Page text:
came odious, and in the Song of Songs, which, canonically, was attributed to him, but which the higher criticism has shown to be an anonymous work, that contempt was expressed.
Something else was expressed. The Song of Songs is the gospel of love. Humanity at the time was sullen when not base. Nowhere was there love. The anterior stories of Jacob and Rachel, of Rebekah and Isaac, of Boaz and Ruth, are little novels, subsequently evolved, concerning people that had lived long before and probably never lived at all. To scholars they are wholly fabulous. Even otherwise, these legends do not, when analyzed, disclose love. Ruth herself with her magnificent phrase--"Where thou goest, I will go; and where thou lodgest, I will lodge; thy people shall be my people, and thy God my God,"--does not display it. Historically its advent is in the Song of Songs.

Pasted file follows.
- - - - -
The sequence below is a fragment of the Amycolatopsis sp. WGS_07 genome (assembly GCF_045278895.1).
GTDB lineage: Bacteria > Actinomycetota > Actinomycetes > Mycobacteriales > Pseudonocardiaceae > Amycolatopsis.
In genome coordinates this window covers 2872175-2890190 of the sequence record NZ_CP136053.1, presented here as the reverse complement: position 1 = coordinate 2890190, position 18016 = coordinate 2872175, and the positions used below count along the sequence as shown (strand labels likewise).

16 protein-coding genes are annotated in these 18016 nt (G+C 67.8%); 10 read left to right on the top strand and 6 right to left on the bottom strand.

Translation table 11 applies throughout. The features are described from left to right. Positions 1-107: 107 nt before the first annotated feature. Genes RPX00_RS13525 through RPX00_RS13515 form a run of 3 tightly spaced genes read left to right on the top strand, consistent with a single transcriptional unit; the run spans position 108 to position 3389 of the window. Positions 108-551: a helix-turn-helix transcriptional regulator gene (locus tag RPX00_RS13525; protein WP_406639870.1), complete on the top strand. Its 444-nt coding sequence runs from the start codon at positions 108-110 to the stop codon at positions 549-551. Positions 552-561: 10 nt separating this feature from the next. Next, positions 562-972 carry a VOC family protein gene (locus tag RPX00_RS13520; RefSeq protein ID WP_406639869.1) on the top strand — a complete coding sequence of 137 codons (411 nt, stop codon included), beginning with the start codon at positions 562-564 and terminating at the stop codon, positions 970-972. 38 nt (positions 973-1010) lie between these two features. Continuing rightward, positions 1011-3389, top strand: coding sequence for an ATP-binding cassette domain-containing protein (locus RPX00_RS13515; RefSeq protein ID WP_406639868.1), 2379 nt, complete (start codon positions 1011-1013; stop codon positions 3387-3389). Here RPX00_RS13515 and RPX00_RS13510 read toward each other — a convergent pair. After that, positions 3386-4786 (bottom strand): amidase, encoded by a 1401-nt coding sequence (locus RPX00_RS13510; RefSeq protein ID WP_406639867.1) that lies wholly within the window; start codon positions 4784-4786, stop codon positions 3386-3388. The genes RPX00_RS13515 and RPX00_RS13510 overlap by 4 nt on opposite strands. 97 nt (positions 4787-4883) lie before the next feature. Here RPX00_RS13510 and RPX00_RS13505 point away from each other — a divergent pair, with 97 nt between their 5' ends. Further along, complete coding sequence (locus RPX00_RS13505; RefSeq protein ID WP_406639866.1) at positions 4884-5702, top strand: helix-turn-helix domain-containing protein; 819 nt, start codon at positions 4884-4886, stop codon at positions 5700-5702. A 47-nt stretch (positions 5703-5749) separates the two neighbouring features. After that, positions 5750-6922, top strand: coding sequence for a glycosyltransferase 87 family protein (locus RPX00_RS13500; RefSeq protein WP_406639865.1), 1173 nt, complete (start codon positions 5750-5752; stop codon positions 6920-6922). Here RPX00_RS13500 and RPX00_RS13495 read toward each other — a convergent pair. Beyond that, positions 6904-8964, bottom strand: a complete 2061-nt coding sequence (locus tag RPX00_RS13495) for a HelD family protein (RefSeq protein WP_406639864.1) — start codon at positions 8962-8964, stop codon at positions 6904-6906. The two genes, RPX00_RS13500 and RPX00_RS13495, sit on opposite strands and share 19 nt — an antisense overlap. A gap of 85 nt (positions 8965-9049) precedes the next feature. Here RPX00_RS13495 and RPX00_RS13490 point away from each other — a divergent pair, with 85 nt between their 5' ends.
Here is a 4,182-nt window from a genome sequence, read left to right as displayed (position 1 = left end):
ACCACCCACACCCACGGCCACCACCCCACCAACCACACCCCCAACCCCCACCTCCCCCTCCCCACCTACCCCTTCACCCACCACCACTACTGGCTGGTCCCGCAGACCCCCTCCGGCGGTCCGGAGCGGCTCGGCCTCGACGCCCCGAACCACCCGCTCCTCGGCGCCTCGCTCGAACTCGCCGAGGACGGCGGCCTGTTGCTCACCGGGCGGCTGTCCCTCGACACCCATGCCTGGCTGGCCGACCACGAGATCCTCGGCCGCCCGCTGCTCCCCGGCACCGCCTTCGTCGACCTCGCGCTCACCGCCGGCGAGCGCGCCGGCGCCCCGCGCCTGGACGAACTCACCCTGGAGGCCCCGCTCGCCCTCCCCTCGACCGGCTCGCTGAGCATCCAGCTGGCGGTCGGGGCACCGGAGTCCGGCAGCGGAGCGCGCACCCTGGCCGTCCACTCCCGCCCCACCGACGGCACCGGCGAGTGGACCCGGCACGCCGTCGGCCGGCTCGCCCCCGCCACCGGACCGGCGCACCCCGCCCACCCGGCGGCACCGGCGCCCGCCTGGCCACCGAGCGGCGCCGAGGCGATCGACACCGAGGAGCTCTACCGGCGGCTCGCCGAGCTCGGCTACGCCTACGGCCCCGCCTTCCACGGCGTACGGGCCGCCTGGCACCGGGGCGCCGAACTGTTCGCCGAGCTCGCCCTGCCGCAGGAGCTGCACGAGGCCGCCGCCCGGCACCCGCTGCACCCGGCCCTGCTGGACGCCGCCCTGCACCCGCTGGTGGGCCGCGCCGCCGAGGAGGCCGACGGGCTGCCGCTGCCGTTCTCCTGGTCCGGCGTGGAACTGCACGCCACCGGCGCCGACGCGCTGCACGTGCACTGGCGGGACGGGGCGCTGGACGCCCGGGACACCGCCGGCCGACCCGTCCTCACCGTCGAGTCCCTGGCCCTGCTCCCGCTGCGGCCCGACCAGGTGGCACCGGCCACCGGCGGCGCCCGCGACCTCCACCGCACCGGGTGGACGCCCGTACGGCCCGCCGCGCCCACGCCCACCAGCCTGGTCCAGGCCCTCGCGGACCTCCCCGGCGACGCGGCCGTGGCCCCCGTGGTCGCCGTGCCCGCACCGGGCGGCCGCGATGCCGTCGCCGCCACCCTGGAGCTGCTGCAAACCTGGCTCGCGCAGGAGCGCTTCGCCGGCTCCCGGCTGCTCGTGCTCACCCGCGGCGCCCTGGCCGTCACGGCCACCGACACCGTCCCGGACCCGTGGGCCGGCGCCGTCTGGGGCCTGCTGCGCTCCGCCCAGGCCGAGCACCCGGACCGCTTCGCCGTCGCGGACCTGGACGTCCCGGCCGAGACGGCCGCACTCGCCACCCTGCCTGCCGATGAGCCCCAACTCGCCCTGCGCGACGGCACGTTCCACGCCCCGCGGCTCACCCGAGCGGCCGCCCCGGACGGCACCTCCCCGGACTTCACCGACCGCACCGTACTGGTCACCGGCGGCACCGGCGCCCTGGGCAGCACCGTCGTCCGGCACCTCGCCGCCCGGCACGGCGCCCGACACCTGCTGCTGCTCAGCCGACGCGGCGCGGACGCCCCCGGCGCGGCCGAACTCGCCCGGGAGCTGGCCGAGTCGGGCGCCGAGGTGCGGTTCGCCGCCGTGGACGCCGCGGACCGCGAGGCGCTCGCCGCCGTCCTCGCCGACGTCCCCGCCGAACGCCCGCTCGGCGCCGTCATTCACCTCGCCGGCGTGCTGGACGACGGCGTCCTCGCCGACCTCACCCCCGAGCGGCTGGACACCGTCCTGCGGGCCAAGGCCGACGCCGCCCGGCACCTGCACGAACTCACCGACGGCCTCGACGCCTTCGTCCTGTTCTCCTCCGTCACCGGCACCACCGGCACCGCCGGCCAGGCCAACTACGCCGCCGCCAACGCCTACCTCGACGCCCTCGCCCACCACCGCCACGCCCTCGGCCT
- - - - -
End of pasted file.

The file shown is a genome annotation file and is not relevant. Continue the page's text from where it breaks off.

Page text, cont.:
The poem, perhaps originally a pastoral in dialogue form, but more probably a play, has, for central situation, the love of a peasant for a shepherd, a